Screen Savor: Viva the diva en Español

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Anyone who has ever heard the late Spanish-language singer Chavela Vargas, who died at 93 in 2012, knows there’s more going on than meets the eye, or the ear, for that matter. With their respectful and revealing doc “Chavela” (Music Box Films), co-directors Catherine Gund and Dayesha Kyi give the true story of the ranchera diva a long overdue telling. The film seamlessly combines extensive Vargas interview footage from 1991 with vintage performance footage, as well as reverent interviews with gay filmmaking legend Pedro Almodovar, Vargas’ former manager Mariana Gyalui, singers Eugenia Leon, Miguel Bosé and Tania Libertad, cabaret owners Jesusa Rodriguez and Liliana Felipe, composer Marcela Rodriguez, fashion designer Elena Benarroch, photographer Tlany Ortega, former senator Patria Jimenez, and Jose Alfredo Jimenez Jr, son of composer Jose Alfredo,  as well as two of Vargas’ ex-lovers, lesbian author Betty Carol Sellen and human rights lawyer Alicia Perez Duarte, among others.

Born Isabel Vargas Lizano in Costa Rica, “at the end of the world” in 1919, Vargas describes herself as a sad and lonely girl who didn’t play with dolls and “grew up alone”. Mistreated by her religious and prejudiced parents, who thought she was strange, “a boyish girl”, the rebellious and full of rage Chavela lived with an aunt and uncle after parents divorced. All the while she was obsessed with leaving home.

When she finally did leave, arriving in Mexico City in the 1930s, she discovered music and art waiting for her there. Striking up a friendship with ranchera music composer/performer Jose Alfredo Jimenez, Vargas earned the reputation as the best interpreter of his songs.

Chavela also succeeded in creating a persona for herself in a macho world where lesbians had no place. She skirted the hypocrisy of Mexican society (they all knew she was gay, but never discussed it) as lesbians were marginalized in the patriarchal society. She suffered as she opened doors and paths for others, unaware that she would be constructing a legend.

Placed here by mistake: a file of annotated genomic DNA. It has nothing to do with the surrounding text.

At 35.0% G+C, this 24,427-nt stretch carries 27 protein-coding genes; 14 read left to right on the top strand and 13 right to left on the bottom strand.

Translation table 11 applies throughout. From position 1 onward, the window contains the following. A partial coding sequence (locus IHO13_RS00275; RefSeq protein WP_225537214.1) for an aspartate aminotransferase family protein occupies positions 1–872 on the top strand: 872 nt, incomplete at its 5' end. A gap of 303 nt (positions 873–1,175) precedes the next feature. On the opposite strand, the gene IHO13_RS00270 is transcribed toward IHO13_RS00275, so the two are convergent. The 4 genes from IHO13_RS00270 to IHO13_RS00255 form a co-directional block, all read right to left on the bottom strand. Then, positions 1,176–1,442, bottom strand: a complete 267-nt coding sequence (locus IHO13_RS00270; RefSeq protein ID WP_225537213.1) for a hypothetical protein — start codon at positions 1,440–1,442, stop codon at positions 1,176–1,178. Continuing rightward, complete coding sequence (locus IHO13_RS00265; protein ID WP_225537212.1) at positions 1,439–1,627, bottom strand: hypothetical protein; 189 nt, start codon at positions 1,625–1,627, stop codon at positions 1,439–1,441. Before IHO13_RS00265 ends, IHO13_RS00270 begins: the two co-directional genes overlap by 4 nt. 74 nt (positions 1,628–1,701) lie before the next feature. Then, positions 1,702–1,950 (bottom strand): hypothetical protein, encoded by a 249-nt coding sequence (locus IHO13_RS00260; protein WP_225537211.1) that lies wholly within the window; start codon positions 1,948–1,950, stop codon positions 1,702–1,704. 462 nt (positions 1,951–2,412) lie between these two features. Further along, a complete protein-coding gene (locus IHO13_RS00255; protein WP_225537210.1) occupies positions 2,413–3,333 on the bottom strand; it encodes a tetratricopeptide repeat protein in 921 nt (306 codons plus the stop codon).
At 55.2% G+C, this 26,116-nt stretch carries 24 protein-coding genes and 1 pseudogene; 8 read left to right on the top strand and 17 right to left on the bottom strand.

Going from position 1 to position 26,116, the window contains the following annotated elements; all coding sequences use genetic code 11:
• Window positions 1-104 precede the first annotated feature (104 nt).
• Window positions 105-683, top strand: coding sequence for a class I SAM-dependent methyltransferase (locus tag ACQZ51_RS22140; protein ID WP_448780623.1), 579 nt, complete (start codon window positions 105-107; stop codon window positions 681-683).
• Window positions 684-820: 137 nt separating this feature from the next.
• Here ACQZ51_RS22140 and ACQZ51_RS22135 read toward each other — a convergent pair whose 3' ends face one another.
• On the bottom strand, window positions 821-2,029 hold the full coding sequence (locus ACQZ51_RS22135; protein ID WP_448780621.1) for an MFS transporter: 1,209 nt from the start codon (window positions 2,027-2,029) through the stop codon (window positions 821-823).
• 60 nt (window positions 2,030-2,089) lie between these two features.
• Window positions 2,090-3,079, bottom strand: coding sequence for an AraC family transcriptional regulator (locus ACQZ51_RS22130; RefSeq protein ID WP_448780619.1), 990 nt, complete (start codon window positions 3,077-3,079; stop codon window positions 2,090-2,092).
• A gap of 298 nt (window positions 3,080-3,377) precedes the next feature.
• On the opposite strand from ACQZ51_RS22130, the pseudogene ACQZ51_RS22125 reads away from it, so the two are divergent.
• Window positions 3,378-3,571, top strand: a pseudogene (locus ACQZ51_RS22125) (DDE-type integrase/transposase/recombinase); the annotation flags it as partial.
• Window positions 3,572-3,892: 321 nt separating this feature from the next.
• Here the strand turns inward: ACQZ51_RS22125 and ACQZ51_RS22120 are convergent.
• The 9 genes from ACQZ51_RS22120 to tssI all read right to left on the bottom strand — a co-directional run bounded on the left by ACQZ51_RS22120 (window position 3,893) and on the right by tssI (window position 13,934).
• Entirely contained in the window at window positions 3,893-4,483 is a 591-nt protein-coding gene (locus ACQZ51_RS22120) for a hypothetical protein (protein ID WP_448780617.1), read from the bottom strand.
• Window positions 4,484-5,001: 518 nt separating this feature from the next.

Among the lovers Chavela claimed were Frida Kahlo (during the 1940s) and Ava Gardner (during the 1950s, when lots of Hollywood royalty spent time in Acapulco), as well as the wives of government officials. However, by 1973 her alcoholism was taking its toll on her career. She was in bad shape in the 1980s, broke, alone and blacklisted.

Meeting the aforementioned Alicia Duarte, whom she called Nina, in 1988 was the beginning of her sobriety. That and her belief in mysticism and shamans. Her 1991 performance comeback in Mexico City, singing sober for the first time, led to even greater opportunities. Pedro Almodovar brought Chavel to Spain in 1992. As Almodovar puts it, in Vargas’ voice he “found” one of his “best collaborators”, and by including her in his films, her voice becomes part of the script. Happy in Spain, feeling “loved and protected”, Vargas officially came out. The revelation had no impact on her career, singing to packed houses in Paris at the Olympia and in Mexico City at Bellas Artes in 1995, as well as throughout early part of the 21st century. Rating: B+